[ Skip to main content ]
< Back to all stories

Portugal: putting health and welfare at the centre of drug policy

This article was published 8 years ago. Content may no longer be relevant.

With solid evidence showing punitive approaches to drugs do not work, the question that arises is what to do instead? In this first instalment of a Matters of Substance series on innovative drug policies in different countries, we look at Portugal – the small European country heralded as having a particularly successful drug harm-reduction approach.

The problem

Portugal’s drug policy reforms stemmed from past concerns about it having one of the worst drug problems in Europe, notably a heroin epidemic. Reports revealed almost 1 percent of the population suffered from drug dependency in 1999, and a new approach was needed.

The new policy model

In 2001, Portugal both decriminalised minor drug offences for all drugs and significantly scaled up public health and social support activities under a five pillar model of prevention, drug use dissuasion, harm reduction, treatment and reintegration.

Drug offences approach 

  • Minor drug use/possession offences (up to 10 days personal supply) for all drugs are decriminalised but remain civil offences.
  • Drugs are confiscated and offenders appear before regional panels – Commissions for the Dissuasion of Drug Addiction (CDTs).
  • The CDT panels:
    • comprise three people: a medical professional, a social worker and a lawyer
    • evaluate the drug user’s personal 
situation – if addicted, they are encouraged into treatment; if a recreational user, advice is given about physical, social and psychological health to discourage use
    • assess whether the offender has any broader health or social issues, such as mental health, school, employment or housing, and can refer to support agencies
    • can also impose a wide range of sanctions like community service or fines – but for non-dependent first-time offenders, almost always suspend proceedings and impose no sanction.

Public health and social support

Portugal’s drug policies were refocused on a public health model with significant state financial investment in drug harm- reduction activities. These included:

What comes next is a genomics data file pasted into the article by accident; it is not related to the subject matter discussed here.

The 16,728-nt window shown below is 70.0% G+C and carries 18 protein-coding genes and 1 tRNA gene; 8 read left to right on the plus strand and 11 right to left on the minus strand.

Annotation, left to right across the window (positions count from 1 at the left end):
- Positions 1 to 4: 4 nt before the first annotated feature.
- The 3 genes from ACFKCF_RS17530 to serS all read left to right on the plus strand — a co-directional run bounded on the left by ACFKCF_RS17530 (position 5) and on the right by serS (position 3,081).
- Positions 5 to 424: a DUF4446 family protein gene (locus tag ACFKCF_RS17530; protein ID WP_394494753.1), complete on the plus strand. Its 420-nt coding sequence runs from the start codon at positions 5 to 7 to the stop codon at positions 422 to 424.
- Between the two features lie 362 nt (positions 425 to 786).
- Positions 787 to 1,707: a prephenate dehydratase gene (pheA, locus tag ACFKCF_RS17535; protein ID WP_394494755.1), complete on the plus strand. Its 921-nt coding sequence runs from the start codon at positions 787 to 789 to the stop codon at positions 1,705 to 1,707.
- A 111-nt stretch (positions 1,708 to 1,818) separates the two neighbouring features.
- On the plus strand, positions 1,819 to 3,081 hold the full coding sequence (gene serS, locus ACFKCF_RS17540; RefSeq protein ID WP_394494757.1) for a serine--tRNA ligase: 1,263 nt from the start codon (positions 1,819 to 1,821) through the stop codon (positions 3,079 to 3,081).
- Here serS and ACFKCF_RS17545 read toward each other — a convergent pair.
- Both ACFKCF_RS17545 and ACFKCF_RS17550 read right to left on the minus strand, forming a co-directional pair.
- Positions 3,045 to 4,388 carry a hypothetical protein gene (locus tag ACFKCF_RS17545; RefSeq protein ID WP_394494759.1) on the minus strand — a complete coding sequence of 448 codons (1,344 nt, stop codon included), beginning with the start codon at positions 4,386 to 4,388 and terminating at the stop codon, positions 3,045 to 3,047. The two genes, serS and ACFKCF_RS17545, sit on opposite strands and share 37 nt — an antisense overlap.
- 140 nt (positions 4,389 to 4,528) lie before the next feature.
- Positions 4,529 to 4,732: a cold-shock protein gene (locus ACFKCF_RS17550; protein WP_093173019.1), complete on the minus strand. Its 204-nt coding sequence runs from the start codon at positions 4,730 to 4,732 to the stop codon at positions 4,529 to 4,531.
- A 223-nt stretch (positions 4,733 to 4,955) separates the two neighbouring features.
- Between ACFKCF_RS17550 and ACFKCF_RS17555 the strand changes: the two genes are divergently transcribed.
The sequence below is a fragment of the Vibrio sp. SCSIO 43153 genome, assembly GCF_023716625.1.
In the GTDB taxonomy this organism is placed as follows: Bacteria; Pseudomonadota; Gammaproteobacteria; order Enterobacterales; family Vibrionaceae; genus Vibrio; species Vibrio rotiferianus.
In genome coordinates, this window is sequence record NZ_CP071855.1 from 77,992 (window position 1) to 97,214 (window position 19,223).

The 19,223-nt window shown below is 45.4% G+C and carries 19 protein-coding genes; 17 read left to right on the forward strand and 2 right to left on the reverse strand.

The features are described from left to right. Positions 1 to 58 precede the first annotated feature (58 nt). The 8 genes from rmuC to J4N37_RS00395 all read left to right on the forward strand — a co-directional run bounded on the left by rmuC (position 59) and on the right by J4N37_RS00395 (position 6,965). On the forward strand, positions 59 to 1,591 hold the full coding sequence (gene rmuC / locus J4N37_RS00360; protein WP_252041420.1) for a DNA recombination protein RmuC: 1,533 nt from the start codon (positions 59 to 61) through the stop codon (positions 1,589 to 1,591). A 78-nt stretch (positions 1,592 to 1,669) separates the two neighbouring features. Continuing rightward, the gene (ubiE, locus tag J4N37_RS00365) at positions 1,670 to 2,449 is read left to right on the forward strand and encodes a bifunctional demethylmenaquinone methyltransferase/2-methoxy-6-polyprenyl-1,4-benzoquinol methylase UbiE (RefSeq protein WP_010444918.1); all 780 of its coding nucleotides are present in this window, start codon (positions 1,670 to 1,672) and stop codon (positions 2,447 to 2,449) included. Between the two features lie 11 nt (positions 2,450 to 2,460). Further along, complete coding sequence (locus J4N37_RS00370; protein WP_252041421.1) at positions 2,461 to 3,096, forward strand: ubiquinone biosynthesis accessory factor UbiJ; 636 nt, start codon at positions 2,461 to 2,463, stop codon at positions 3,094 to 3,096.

• expansion of needle and syringe 
exchange programs and low- 
threshold opiate substitution treatment
  • free hepatitis B vaccinations
  • better co-ordinated and bolstered 
drop-in centres and shelters
  • mobile health and outpatient 
treatment units
  • provision of drug outreach workers
  • housing and subsidised employment 
  • drug checking programmes.

The results

Overall, while Portugal’s drug use rates went up and down after its reforms, 
they were followed by dramatic reductions in drug-related harms, increased social inclusion and significantly reduced 
social costs.
 Since the new approach, changes include:

  • less illicit drug use in the general 
population – Portugal’s level of drug use remains generally below the European average
  • more cannabis use in adolescents – but this is in line with very similar trends in other European countries like Spain, Italy and notably Poland, which has very different, more punitive policies
  • significantly fewer drug-related deaths
  • a steady drop in problematic drug 
user numbers
  • strong increases in numbers of 
drug-dependent individuals 
accessing treatment
  • reductions in transmission of drug 
use-related infectious diseases
  • dramatically fewer drug offenders in 
the criminal justice system
  • reduced stigmatisation
  • more focus on major trafficking and 
increased amounts of drugs seized.

The numbers


Deaths per million drug-induced mortality rate (2014) among 15–64-year-olds. By contrast, the most recent European average is four times higher at 19.2 deaths per million.


Decrease in injecting drug use 2007–2012 (estimate).


Decrease in new HIV cases through intravenous drug use, down from 1,482 in 2000 to 40 in 2014.


Past-year cannabis use rates more than doubled amongst 15–16-year-olds, up from
8 percent in 1999 to 16 percent in 2011.


New outpatient treatment units, up from 50 in 2000 to 79 in 2009.


Decrease in problematic drug users – numbers reduced from 7.6 to 6.8 per 1,000 population aged 15–64 years between 2000 and 2005 (estimate).


Reduction in drug-related social costs over the first 10 years of reforms. Figure includes health and legal costs and avoidance of lost income and lost production.


Criminal drug offences dropped from about 14,000 per year in 2000 to an average of 5,000–5,500 per year after decriminalisation.


In 1999, 44 percent of prisoners were incarcerated for drug offences – by 2013, that had halved to 24 percent.


Increase in the amount of drugs seized between 1995–99 and 2000–04.


Recent news